Orbiting the Church (a.k.a. "a giant hairball")
Last Monday, I found myself reading a book called Making a Meal of It by Ben Witherington III that examines the history of communion.
Ben writes this about a section out of one of Paul’s letters, “‘Be imitators of me as I am of Christ’ (I Cor 11:1). This may indeed allude to Jesus’ practice of eating with anyone, even notorious sinners, and perhaps to his ruling (see Mark 7) about no food being unclean. It may also refer to Christ’s servanthood example, giving up all his rights and privileges for the sake of saving others.” (47)
This seemed to be a tangential thought for Witherington but it was significant for me as I reflected on the meals that I share with people. In the last year, I have been challenged in my role to spend more time with people outside the church, who are not followers of Jesus. I have this growing desire to pray for them, spend time with them and engage them in common activities. I want to share a meal (including bread and beverage of choice) and hear their story. But the energy and activities of the church seem at times to be all consuming. The world of the church and the Christian sub-culture suck all of life out of me.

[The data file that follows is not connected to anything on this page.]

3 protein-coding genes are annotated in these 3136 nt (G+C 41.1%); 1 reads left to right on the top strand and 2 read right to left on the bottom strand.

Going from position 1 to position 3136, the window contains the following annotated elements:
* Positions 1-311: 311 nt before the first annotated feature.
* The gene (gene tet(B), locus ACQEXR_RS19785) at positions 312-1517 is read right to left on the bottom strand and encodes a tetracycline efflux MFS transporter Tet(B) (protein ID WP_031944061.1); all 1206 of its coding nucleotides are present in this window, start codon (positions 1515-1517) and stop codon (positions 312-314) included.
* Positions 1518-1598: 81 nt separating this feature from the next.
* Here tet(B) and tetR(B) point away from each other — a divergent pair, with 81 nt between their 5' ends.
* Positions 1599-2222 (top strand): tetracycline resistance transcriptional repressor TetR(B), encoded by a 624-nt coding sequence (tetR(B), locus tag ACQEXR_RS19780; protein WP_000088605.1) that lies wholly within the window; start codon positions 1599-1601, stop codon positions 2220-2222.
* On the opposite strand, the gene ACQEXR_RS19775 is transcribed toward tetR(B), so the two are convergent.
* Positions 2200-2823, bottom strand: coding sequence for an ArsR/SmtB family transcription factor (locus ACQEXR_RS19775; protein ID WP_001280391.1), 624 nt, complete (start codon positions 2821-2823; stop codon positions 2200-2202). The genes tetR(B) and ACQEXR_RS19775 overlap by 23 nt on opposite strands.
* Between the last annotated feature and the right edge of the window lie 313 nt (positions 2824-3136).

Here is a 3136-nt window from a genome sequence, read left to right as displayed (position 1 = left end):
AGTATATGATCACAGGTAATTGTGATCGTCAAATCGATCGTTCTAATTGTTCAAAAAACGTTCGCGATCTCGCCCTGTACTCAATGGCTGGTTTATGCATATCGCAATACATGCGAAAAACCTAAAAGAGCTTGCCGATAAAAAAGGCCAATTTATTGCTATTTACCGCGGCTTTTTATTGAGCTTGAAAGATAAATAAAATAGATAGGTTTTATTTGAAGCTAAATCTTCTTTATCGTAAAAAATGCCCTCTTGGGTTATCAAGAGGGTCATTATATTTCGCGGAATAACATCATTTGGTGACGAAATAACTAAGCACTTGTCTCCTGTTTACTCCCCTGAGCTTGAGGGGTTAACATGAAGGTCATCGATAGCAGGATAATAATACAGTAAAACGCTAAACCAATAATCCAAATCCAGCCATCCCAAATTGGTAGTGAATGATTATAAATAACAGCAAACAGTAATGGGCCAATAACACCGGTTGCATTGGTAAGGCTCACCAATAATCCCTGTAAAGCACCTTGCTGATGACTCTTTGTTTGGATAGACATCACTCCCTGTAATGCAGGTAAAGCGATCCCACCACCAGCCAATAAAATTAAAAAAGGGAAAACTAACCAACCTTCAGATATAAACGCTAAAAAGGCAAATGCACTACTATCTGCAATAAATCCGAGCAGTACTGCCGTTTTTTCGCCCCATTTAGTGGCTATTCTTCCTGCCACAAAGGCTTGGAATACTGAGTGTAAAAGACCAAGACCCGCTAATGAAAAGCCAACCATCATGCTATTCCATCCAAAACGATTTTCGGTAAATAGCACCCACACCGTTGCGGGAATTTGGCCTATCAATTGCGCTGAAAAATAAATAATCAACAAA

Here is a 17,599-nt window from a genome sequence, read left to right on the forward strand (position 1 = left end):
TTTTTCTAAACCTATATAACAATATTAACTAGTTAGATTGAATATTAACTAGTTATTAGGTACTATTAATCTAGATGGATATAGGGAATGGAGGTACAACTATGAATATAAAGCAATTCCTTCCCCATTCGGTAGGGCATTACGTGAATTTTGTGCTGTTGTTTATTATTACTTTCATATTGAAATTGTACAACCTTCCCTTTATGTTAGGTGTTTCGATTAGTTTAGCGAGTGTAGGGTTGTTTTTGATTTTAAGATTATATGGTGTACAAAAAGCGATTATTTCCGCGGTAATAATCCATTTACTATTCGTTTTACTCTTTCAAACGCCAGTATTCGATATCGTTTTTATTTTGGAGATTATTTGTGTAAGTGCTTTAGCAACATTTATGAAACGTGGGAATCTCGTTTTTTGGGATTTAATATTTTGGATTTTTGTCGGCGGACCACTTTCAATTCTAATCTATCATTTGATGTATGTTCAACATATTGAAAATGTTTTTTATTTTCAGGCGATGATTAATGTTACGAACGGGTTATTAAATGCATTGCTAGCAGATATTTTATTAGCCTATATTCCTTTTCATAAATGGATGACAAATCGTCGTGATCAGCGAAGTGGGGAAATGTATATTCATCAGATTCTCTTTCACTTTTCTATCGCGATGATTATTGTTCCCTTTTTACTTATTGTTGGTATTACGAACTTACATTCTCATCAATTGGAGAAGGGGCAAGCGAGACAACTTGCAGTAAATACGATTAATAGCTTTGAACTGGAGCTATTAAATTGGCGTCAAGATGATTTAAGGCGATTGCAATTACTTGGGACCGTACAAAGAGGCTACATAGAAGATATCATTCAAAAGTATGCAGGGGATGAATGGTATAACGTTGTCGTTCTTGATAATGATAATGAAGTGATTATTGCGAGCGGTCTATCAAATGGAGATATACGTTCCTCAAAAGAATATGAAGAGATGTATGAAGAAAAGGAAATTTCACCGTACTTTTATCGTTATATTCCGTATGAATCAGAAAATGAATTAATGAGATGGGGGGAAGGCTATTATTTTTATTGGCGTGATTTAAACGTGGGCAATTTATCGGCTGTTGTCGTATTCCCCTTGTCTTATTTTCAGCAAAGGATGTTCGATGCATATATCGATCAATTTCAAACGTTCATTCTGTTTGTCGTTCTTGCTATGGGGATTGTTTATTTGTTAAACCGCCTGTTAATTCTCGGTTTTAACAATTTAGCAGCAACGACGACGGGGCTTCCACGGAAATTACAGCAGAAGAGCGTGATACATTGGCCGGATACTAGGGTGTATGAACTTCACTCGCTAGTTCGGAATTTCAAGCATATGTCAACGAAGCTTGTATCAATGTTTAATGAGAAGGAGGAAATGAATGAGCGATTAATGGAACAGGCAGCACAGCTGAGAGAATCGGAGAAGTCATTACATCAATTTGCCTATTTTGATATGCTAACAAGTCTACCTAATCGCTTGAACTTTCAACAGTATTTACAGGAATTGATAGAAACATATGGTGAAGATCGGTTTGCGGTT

Last year, I read a fascinating book called Orbiting the Giant Hairball: A Corporate Fool’s Guide to Surviving with Grace by Gordon MacKenzie. In this book, MacKenzie tells stories that illustrate how even the most innovative organization quickly becomes a “giant hairball” – a tangled, impenetrable mass of rules, traditions, and systems, all based on what worked in the past – that exercises an inexorable pull into mediocrity. Many times during a week, I am faced with the reality that the church is a massive hairball with hair after hair being stuck to one another and my one goal is to somehow creatively and imaginatively fight to stay orbiting the organization.